Beliefnet cares first and foremost about its viewers, and keeping readers safe and away from harmful content is our number one priority. This page is meant to provide information to you, the community member, on how to detect and deal with messages that are scams and against the Beliefnet policy on safety. 

Security Alert:
Beliefnet has become aware of scam emails that have been circulating to its members. It contains messages desiring friendship or love, but can eventually take a negative turn towards a scam for money. If you would like to see examples of such emails please scroll to see below.
How Do These Scams Work?
Lonely people, susceptible to such advances, may respond to these messages. The scammer appears to fall in love with them. As a "relationship" seems to develop, they believe they have found love online. The scammer then convinces the victim to deposit a check sent to them, and transfer it to them in another country. They might be told that the money is for emergency funds for disaster relief, medical expenses, or some other dire need. However, the money comes from another scam victim, who thinks they are safely sending it to an American or other bank account. Little do they know that the recipient will simply transfer the funds directly to the scammer.
Use These Tips to Protect Yourself:

  • Make financial donations for disasters and emergencies ONLY through registered 501-c-3 charities found at
  • Before you get too deeply involved with someone online, get their real name, street address and phone number, and check them out.
  • If your online romantic interest asks for money for ANY reason, be suspicious.
  • Do not cash checks or money orders sent to you by people you only know from the internet.
  • Never transfer money to someone you only know from the internet, especially in another country.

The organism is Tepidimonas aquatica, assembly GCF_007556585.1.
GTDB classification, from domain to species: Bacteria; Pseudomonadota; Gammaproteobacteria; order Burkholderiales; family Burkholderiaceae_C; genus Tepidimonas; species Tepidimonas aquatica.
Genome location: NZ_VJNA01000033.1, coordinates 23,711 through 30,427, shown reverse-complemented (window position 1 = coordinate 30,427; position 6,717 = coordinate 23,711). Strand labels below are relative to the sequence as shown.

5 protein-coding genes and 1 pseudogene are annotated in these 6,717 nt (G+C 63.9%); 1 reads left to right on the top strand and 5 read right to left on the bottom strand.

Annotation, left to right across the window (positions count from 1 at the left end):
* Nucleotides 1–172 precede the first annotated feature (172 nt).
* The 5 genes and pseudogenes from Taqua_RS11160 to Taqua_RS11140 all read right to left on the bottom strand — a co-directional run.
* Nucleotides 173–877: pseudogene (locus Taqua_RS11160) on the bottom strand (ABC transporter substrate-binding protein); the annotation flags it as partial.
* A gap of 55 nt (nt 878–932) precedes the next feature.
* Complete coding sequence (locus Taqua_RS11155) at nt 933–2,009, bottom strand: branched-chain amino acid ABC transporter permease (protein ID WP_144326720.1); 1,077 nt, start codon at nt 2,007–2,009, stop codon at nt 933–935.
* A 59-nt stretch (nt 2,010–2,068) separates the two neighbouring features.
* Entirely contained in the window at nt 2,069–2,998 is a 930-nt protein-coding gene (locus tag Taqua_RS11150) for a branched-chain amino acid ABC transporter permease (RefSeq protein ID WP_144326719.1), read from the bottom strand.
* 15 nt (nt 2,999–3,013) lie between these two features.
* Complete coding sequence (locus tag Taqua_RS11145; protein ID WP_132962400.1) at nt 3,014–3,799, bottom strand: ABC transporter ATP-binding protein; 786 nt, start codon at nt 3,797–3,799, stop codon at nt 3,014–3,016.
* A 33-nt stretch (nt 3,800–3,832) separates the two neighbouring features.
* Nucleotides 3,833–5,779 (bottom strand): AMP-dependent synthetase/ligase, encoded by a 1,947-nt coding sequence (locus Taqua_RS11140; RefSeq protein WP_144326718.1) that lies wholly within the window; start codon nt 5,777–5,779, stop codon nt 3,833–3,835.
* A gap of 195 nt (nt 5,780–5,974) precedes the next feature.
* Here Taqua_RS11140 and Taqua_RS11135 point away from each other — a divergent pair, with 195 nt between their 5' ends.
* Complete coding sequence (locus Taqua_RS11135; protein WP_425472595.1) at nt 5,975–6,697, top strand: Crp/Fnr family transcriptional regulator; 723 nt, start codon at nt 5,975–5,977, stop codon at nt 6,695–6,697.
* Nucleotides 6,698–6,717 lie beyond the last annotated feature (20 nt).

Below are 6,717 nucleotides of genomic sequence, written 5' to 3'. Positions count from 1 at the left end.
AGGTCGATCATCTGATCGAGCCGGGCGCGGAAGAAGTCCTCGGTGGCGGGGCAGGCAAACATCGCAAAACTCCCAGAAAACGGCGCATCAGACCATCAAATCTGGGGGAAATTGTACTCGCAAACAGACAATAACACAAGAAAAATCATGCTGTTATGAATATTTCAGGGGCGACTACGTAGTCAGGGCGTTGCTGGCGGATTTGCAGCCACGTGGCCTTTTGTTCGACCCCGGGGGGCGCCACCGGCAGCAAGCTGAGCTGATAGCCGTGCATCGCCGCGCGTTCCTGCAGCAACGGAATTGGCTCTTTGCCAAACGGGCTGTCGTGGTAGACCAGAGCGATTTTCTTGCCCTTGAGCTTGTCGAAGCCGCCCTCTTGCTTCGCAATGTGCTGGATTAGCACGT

Examples of Email Scams Found on the Beliefnet Community

Hopefully this mail will find you in a perfect state of mind and good healthy condition. While going through this sites today, I came accross your profile which I personally find interesting and charming and decided to drop you few lines just to say hi,I am looking for a relationship in a man of your kind who unerderstands the need to love and be loved.Included here with this mail is my email address through which you can reach me.(


Hi Dear,
I am a lady, my name is mounace i found your profile today in and become intrested in you, i will like us to be friends, please send your email address to my email box ( that i will send my picture to you and tell you more about me.
i wait your email,
Please write on my private e-mail:

Links For More Information:

Can you recognize any of these faces or names? The photos are not actually the people who are writing to you. Instead, they are innocent victims whose photographs are used without their permission. These pictures are from scammers working in Nigeria and Russia, two countries where many online scammers live.
Avoid the 'Romance Scam'

MSNBC provides terrific tips that will help you protect yourself from email or internet scammers. Take a look at one of the recent stories of hoaxes used to pull in innocent and unknowing victims.
A Recent MSNBC News Story

This article not only provides information on email scams but also scam methods used in newspapers or letters. One notable section in this Wikipedia article points out that many individuals will try to trick women by offering a romantic relationship, and thus later scamming the victim. These are good tips and information to protect your wallet as well as your heart!
Wikipedia on Internet Scams

Check out how the FBI is helping those who are pulled into scams, especially those happening on the popular social networking site Facebook.
Actions from the FBI

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